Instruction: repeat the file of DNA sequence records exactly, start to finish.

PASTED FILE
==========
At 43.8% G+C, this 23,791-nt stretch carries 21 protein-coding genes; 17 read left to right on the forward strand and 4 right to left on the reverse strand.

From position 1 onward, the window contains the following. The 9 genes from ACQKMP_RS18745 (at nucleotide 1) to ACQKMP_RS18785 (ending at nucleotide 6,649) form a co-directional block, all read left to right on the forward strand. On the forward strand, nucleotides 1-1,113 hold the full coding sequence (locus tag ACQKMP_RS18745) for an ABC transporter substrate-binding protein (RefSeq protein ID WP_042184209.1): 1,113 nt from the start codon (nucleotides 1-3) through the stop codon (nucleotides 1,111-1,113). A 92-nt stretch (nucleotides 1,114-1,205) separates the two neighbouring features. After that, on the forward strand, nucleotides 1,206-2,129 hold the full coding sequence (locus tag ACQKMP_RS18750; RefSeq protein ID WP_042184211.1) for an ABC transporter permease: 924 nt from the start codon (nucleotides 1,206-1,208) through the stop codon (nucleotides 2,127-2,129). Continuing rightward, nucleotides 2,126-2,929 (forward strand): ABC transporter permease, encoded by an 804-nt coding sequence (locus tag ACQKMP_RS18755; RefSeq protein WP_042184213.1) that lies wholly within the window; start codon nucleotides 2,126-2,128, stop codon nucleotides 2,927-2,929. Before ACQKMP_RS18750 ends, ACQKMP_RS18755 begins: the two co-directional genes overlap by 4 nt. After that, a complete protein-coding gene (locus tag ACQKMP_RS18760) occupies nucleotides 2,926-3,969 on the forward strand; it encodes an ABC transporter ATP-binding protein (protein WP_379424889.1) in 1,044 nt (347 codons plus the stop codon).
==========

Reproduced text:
At 43.8% G+C, this 23,791-nt stretch carries 21 protein-coding genes; 17 read left to right on the forward strand and 4 right to left on the reverse strand.

From position 1 onward, the window contains the following. The 9 genes from ACQKMP_RS18745 (at nucleotide 1) to ACQKMP_RS18785 (ending at nucleotide 6,649) form a co-directional block, all read left to right on the forward strand. On the forward strand, nucleotides 1-1,113 hold the full coding sequence (locus tag ACQKMP_RS18745) for an ABC transporter substrate-binding protein (RefSeq protein ID WP_042184209.1): 1,113 nt from the start codon (nucleotides 1-3) through the stop codon (nucleotides 1,111-1,113). A 92-nt stretch (nucleotides 1,114-1,205) separates the two neighbouring features. After that, on the forward strand, nucleotides 1,206-2,129 hold the full coding sequence (locus tag ACQKMP_RS18750; RefSeq protein ID WP_042184211.1) for an ABC transporter permease: 924 nt from the start codon (nucleotides 1,206-1,208) through the stop codon (nucleotides 2,127-2,129). Continuing rightward, nucleotides 2,126-2,929 (forward strand): ABC transporter permease, encoded by an 804-nt coding sequence (locus tag ACQKMP_RS18755; RefSeq protein WP_042184213.1) that lies wholly within the window; start codon nucleotides 2,126-2,128, stop codon nucleotides 2,927-2,929. Before ACQKMP_RS18750 ends, ACQKMP_RS18755 begins: the two co-directional genes overlap by 4 nt. After that, a complete protein-coding gene (locus tag ACQKMP_RS18760) occupies nucleotides 2,926-3,969 on the forward strand; it encodes an ABC transporter ATP-binding protein (protein WP_379424889.1) in 1,044 nt (347 codons plus the stop codon).